As such, cartographic communication is a complex process between the map maker and map user [23,25,26], “wherein thought originating in one human mind is converted by that mind into physical forms according to rules developed by the culture in which he [she] lives” [27] (p. 184). The map and its elements are apprehended by the map reader, who constructs meaning by interpreting its symbols, colors, visual expressions, and the like [4,27]. Cartographic communication from a semiotic perspective is considered a triadic, interrelated process between the sign-vehicle, which refers to the physical sign, the referent, which stands for the phenomenon or object of reference the sign-vehicle refers to, and the interpretant, which comprises the sign-vehicle’s effects on the interpreter, such as its meaning [28,29,30]. As meanings are mental events, they are difficult to measure and challenging to distinctively define [30,31]. Due to its imprecision, the semiotician Charles Morris even deliberately excluded the concept of meaning from his semiotic theory [29]. Later, theorists have attempted to decompose the “many meanings of ‘meaning’” [31] (p. 2), suggesting two core dimensions: the dimension of reference and the dimension of sense [30]. On the dimension of reference, all cartographic sign-vehicles can be considered identifiers which either apprise, inform, state, designate, indicate, label, or denote [30,32]. Map signs may, however, also connote, prescribe, express, and stimulate ideas [2,32]. Hence, whilst map signs may be analytically congruent with a specific type of content, some may be more—and others less—contextually congruent, such that different map signs may stimulate different associations and ideas about a depicted geospatial phenomenon. Cartographic maps and the signs therein are, therefore, regarded to communicate on both semiotic dimensions of meaning, i.e., on the dimension of reference and on the dimension of sense [30,32].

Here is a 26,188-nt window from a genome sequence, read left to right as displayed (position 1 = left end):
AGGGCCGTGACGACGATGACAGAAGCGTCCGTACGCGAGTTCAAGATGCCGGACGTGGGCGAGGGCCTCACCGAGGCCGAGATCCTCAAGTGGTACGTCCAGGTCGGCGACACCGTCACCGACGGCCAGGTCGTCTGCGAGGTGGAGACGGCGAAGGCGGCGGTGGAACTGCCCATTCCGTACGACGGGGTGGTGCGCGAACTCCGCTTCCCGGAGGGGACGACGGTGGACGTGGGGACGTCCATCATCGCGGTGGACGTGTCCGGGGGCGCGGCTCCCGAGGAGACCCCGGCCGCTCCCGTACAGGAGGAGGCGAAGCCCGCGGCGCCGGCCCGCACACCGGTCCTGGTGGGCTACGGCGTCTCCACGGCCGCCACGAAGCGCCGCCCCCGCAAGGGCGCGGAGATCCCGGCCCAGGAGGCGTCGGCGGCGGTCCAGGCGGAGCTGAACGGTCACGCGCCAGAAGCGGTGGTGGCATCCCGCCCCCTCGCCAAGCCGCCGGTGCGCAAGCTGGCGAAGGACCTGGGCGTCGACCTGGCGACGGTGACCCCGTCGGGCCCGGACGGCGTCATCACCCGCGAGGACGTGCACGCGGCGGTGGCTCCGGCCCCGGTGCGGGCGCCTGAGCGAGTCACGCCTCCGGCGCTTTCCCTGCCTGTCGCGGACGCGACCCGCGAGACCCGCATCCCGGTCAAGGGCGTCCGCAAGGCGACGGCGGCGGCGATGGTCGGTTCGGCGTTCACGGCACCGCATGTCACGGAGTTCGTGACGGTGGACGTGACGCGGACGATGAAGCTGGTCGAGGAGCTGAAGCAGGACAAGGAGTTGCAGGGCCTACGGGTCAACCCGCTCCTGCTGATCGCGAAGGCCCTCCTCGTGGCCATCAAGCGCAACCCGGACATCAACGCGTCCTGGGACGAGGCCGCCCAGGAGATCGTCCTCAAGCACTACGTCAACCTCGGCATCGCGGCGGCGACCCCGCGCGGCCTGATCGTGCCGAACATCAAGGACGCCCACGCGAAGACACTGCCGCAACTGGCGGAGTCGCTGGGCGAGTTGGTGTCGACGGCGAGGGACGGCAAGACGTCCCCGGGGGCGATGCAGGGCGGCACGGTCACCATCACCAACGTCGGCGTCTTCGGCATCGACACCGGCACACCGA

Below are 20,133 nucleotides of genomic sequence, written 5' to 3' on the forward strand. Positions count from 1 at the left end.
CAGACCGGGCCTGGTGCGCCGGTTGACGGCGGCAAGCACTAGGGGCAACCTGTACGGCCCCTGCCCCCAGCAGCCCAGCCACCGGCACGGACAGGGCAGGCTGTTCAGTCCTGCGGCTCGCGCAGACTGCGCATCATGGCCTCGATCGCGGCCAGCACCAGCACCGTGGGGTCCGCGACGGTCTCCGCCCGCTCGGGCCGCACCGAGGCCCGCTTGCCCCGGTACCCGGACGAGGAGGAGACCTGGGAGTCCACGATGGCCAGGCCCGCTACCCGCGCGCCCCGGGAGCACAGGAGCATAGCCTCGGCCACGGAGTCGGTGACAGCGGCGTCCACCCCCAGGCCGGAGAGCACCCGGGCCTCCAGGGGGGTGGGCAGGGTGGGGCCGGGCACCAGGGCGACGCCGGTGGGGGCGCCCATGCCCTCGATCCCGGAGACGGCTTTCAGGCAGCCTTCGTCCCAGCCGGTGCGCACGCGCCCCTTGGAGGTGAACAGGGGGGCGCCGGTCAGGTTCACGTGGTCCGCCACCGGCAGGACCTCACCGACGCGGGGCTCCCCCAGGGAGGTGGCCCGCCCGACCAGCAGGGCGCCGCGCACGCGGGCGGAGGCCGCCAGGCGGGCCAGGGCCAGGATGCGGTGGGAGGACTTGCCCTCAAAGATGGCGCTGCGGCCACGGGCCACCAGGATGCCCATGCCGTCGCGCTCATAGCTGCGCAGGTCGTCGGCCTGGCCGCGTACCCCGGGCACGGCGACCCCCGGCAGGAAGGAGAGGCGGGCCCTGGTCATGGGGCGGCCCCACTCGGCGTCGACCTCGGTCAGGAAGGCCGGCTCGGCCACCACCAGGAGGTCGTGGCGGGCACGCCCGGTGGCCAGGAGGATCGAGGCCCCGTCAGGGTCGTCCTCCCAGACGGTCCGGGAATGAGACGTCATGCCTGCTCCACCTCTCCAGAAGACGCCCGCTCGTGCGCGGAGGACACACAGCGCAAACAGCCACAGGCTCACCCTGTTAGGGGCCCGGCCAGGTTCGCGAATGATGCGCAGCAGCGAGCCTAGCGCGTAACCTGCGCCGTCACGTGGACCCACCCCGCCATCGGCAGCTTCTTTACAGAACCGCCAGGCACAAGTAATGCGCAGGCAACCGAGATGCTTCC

Throughout recent decades, cartographic semioticians have aspired to establish a mutually shared set of signs and semiotic rules to enhance the communication of geospatial information. Yet, most of these frameworks have focused on the dimension of reference, such as to aptly inform, state, indicate, or label geospatial information. One of the most prominent examples of such cartographic semiotic frameworks was established in the 1970s by the French cartographer Jacques Bertin, who appeared to be the first to formally propose semiotic rules aiming to help guide the cartographic design process [5]. He proposed a set of six fundamental visual variables for two-dimensional maps (i.e., size, color value, texture, color hue, orientation, and shape). He further proposed a set of rules to guide their cartographic employment, such as when they may be considered suitable to represent quantitative, ordinal, or nominal data [5]. Bertin’s semiotic framework aimed to cover the core “manipulable primitives of graphic sign vehicles from which any information graphic can be built” [33] (p. 2497).